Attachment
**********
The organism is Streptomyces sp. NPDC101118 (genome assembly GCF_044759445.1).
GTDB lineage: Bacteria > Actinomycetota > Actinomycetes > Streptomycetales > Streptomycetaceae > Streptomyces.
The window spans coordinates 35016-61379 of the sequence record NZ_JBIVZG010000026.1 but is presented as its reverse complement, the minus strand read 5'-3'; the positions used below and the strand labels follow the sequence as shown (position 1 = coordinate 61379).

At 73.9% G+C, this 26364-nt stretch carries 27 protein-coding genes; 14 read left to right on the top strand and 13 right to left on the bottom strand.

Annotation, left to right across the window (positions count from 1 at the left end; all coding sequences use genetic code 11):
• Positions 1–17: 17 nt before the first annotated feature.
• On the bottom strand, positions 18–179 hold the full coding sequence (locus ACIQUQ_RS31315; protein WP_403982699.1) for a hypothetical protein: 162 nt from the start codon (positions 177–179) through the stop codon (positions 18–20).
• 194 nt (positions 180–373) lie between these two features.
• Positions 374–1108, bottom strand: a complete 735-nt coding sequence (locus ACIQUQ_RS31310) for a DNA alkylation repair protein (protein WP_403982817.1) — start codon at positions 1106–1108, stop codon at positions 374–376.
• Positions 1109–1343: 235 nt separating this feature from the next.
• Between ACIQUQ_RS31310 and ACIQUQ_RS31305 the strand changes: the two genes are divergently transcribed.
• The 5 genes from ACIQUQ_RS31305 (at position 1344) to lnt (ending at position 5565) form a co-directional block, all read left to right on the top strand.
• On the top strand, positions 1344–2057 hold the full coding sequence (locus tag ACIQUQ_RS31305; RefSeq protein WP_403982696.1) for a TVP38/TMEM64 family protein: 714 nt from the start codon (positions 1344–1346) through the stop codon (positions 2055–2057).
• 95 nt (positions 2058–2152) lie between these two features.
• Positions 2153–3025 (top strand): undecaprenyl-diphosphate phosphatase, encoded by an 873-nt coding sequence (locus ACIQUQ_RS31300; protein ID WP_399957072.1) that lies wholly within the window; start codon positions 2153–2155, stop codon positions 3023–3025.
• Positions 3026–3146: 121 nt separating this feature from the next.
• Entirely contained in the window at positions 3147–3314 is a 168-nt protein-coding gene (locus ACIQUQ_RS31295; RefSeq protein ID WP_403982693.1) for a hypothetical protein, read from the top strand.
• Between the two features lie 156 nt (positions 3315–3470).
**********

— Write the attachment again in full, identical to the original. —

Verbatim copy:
The organism is Streptomyces sp. NPDC101118 (genome assembly GCF_044759445.1).
GTDB lineage: Bacteria > Actinomycetota > Actinomycetes > Streptomycetales > Streptomycetaceae > Streptomyces.
The window spans coordinates 35016-61379 of the sequence record NZ_JBIVZG010000026.1 but is presented as its reverse complement, the minus strand read 5'-3'; the positions used below and the strand labels follow the sequence as shown (position 1 = coordinate 61379).

At 73.9% G+C, this 26364-nt stretch carries 27 protein-coding genes; 14 read left to right on the top strand and 13 right to left on the bottom strand.

Annotation, left to right across the window (positions count from 1 at the left end; all coding sequences use genetic code 11):
• Positions 1–17: 17 nt before the first annotated feature.
• On the bottom strand, positions 18–179 hold the full coding sequence (locus ACIQUQ_RS31315; protein WP_403982699.1) for a hypothetical protein: 162 nt from the start codon (positions 177–179) through the stop codon (positions 18–20).
• 194 nt (positions 180–373) lie between these two features.
• Positions 374–1108, bottom strand: a complete 735-nt coding sequence (locus ACIQUQ_RS31310) for a DNA alkylation repair protein (protein WP_403982817.1) — start codon at positions 1106–1108, stop codon at positions 374–376.
• Positions 1109–1343: 235 nt separating this feature from the next.
• Between ACIQUQ_RS31310 and ACIQUQ_RS31305 the strand changes: the two genes are divergently transcribed.
• The 5 genes from ACIQUQ_RS31305 (at position 1344) to lnt (ending at position 5565) form a co-directional block, all read left to right on the top strand.
• On the top strand, positions 1344–2057 hold the full coding sequence (locus tag ACIQUQ_RS31305; RefSeq protein WP_403982696.1) for a TVP38/TMEM64 family protein: 714 nt from the start codon (positions 1344–1346) through the stop codon (positions 2055–2057).
• 95 nt (positions 2058–2152) lie between these two features.
• Positions 2153–3025 (top strand): undecaprenyl-diphosphate phosphatase, encoded by an 873-nt coding sequence (locus ACIQUQ_RS31300; protein ID WP_399957072.1) that lies wholly within the window; start codon positions 2153–2155, stop codon positions 3023–3025.
• Positions 3026–3146: 121 nt separating this feature from the next.
• Entirely contained in the window at positions 3147–3314 is a 168-nt protein-coding gene (locus ACIQUQ_RS31295; RefSeq protein ID WP_403982693.1) for a hypothetical protein, read from the top strand.
• Between the two features lie 156 nt (positions 3315–3470).